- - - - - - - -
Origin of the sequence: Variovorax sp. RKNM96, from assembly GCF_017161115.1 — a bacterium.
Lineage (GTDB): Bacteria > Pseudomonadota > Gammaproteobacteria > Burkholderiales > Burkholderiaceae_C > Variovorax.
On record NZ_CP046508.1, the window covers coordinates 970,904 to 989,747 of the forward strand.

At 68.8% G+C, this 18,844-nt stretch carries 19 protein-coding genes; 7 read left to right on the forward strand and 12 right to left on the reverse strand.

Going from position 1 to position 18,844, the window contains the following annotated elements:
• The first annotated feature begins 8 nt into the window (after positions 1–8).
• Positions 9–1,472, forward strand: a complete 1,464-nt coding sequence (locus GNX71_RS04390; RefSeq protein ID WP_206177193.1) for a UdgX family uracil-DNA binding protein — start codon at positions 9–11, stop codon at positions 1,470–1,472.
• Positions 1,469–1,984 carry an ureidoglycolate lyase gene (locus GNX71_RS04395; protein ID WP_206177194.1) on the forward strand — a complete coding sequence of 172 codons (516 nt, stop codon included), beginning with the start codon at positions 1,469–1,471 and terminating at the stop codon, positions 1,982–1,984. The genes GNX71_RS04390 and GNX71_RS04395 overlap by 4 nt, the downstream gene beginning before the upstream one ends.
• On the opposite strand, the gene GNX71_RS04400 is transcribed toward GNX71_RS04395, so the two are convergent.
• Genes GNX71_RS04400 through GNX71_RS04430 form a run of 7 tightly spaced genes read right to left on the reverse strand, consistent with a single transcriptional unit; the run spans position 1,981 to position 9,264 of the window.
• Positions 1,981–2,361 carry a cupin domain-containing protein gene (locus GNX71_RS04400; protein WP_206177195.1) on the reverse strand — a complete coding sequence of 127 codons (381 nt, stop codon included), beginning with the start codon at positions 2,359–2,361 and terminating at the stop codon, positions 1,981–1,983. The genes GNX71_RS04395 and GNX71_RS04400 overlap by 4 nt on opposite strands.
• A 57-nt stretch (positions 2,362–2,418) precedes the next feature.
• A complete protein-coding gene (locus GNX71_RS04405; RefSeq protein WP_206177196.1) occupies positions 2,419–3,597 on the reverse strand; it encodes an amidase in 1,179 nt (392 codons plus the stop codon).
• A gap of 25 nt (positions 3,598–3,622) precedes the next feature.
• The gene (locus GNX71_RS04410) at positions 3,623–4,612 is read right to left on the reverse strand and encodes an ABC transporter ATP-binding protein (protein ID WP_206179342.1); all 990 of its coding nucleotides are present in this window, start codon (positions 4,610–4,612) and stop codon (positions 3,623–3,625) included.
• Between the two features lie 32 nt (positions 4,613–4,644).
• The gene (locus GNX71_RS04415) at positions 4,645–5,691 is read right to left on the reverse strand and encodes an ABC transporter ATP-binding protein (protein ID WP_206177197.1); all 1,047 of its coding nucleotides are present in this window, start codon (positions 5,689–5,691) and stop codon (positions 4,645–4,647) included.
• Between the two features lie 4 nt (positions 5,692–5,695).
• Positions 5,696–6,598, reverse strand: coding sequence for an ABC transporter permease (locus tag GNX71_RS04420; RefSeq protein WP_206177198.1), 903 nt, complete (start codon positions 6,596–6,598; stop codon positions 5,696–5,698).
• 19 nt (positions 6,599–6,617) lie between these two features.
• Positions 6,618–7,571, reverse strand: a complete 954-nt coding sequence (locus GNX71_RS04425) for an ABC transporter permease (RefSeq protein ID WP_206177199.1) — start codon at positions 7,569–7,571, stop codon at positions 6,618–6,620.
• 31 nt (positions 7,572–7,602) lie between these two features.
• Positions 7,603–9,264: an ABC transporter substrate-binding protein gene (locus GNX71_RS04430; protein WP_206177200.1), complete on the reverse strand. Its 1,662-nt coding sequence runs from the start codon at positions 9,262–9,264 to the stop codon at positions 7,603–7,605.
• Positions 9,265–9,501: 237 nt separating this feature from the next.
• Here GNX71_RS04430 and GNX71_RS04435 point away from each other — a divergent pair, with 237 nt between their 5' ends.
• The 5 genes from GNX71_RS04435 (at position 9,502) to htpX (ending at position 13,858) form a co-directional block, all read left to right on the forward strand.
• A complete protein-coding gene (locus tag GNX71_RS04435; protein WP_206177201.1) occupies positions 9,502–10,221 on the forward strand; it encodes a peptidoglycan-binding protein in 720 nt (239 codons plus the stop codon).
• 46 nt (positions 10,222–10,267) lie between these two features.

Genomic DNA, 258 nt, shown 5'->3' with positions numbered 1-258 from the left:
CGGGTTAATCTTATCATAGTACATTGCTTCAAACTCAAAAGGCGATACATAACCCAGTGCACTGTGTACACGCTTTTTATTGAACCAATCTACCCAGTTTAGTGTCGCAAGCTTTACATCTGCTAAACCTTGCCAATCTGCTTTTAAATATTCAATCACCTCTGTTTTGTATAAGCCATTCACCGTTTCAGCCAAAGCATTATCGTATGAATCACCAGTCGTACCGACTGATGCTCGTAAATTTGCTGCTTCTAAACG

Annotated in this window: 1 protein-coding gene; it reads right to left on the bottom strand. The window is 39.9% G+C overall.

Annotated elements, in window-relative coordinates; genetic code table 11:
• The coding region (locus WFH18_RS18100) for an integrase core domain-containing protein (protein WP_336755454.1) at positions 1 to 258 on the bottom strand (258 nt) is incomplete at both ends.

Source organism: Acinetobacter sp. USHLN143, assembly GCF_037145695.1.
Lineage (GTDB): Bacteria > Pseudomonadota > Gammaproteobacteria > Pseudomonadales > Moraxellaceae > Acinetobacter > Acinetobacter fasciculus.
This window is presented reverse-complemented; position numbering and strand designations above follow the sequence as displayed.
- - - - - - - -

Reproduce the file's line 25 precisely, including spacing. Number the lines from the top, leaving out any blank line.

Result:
• Here GNX71_RS04430 and GNX71_RS04435 point away from each other — a divergent pair, with 237 nt between their 5' ends.